What can I do to avoid occasional unpleasantness?
As in other Mediterranean countries with similar cultures, you should observe local customs. Do things with others (a female or male companion you know, or a mixed group) when possible. If you’re traveling alone, introduce yourself to Turkish women or families, ask a question or strike up a conversation so that you are informally included with them.
In Turkey, as in many other countries, social encounters between men and women who are not relatives or close friends are conducted much more formally than they might be in Europe or–especially–Australia, Canada, or the USA. Also, this formality is maintained for a much longer time.
How can I be “more formal”?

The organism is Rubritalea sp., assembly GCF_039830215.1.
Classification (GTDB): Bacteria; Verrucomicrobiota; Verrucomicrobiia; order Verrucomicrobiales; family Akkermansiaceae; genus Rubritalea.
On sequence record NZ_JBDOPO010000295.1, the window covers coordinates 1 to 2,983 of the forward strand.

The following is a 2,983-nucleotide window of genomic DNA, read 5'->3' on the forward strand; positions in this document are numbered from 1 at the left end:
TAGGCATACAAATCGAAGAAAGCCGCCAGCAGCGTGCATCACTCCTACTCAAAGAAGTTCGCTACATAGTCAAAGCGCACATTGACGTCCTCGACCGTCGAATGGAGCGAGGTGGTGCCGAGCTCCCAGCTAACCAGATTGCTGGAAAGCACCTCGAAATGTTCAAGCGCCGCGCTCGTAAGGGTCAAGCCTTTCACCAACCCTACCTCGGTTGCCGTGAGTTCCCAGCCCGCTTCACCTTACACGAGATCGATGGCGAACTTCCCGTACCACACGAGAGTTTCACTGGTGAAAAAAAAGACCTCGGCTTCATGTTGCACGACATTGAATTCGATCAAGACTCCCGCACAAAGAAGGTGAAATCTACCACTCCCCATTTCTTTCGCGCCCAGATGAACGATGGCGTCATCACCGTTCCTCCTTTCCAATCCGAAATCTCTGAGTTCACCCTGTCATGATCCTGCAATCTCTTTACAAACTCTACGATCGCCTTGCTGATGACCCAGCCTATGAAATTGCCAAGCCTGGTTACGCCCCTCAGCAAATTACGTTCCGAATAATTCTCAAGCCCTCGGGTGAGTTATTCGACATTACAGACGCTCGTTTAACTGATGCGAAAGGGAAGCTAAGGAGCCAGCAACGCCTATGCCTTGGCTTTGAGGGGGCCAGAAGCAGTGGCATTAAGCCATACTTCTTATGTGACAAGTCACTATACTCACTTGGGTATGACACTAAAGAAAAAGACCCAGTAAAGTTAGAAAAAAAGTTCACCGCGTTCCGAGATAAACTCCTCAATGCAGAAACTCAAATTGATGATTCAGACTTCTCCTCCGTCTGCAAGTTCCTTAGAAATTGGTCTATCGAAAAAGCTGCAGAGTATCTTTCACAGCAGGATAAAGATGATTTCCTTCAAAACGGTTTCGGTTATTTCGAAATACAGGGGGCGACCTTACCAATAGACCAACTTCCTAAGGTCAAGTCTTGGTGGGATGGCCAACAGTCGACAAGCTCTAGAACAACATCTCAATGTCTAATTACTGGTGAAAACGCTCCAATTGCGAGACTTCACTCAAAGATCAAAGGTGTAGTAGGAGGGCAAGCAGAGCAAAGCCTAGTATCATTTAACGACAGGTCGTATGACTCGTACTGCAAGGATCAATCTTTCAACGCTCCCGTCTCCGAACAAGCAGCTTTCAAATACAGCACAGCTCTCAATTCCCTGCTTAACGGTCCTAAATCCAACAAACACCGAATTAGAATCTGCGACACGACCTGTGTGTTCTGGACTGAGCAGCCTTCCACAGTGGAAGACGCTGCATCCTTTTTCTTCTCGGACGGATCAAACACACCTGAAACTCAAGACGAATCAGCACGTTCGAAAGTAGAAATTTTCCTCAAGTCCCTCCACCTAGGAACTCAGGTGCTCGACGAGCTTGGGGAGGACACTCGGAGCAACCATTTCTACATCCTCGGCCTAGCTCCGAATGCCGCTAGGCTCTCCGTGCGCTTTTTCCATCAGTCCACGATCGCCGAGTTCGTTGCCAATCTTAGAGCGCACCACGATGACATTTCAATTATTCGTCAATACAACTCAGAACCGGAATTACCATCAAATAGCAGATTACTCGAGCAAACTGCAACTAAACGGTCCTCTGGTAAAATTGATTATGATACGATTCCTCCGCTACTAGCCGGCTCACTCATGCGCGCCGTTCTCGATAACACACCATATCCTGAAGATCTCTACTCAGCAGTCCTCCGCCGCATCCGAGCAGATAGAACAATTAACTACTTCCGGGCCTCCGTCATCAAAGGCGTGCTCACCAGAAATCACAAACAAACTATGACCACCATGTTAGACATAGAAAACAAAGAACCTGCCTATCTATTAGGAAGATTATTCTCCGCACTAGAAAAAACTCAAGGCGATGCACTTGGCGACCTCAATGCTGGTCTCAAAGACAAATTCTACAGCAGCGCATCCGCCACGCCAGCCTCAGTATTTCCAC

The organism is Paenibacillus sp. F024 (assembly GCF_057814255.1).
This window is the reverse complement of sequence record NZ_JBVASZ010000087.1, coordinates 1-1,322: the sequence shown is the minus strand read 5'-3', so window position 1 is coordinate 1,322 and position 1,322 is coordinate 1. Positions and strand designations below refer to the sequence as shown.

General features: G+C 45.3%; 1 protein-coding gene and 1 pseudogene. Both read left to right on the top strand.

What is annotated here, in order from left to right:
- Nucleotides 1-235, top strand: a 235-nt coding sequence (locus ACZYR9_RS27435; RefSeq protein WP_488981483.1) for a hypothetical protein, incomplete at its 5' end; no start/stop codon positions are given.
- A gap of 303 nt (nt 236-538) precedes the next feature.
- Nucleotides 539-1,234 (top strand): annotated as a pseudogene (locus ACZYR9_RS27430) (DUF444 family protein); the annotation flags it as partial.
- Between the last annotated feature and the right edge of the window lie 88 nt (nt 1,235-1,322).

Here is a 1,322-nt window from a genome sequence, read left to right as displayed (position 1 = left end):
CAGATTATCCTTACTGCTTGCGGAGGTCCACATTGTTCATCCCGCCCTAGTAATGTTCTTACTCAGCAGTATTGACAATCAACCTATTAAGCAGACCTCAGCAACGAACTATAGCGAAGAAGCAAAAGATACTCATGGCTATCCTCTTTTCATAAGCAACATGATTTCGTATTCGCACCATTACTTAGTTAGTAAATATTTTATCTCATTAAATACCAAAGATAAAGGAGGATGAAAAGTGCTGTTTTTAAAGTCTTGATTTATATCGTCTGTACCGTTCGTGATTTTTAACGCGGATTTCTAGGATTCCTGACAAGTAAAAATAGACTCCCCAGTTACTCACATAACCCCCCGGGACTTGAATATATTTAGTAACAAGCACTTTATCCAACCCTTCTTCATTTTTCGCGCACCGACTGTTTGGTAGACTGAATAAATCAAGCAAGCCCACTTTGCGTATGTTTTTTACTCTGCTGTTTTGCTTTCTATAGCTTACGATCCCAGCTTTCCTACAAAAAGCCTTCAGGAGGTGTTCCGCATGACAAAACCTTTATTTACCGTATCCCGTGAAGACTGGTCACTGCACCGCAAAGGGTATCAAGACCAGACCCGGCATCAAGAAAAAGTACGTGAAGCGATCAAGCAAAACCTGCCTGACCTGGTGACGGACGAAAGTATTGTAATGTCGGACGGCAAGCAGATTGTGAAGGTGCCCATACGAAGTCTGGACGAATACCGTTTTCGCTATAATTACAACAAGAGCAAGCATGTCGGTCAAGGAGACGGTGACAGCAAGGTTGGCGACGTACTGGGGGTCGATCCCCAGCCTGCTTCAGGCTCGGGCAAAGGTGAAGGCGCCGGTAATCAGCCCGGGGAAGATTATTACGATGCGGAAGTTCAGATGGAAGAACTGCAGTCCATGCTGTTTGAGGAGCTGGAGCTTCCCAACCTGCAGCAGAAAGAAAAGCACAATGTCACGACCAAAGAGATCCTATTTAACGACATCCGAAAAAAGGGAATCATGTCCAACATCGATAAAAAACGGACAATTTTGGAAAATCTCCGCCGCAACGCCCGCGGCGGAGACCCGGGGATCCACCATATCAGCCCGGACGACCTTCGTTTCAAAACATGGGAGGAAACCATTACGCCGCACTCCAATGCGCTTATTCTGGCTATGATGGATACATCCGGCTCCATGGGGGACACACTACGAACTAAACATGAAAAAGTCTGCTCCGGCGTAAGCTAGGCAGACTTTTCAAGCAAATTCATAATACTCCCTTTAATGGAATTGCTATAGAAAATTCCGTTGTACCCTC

Dress neatly and act reserved. Be pleasant, but don’t smile readily at men you don’t know, even when conducting business (registering at a hotel, taking a taxi ride, etc). Be correct and formal, even on the third and fourth encounter. If a man responds by being overly friendly, you should be overly formal. Keep control of the situation, keep it on yourterms.
What else can I do?
Set the rules for each encounter. Do things in public, or in group settings in which you know most of the people. Avoid being alone in private with a man or men you do not know well—especially in a car. (Mixed groups, including both Turkish men and Turkish women, are usually fine.)
Cultural signals passed between men and women, and the expectations, might be quite different, and not what is intended. Neither person is wrong or right, just different. You need to be on the same wavelength for your signals to be taken as you mean them.
If you’re not interested, you may give a signal to a Western man (“Get lost!”) and he’s supposed to wander away. To a Mediterranean male, “Get lost!” might be taken merely as a pro-forma protest meant to protect your honor, to show that you didn’t yield to his charms too easily. You’re expected to protest, whether you’re interested in him or not.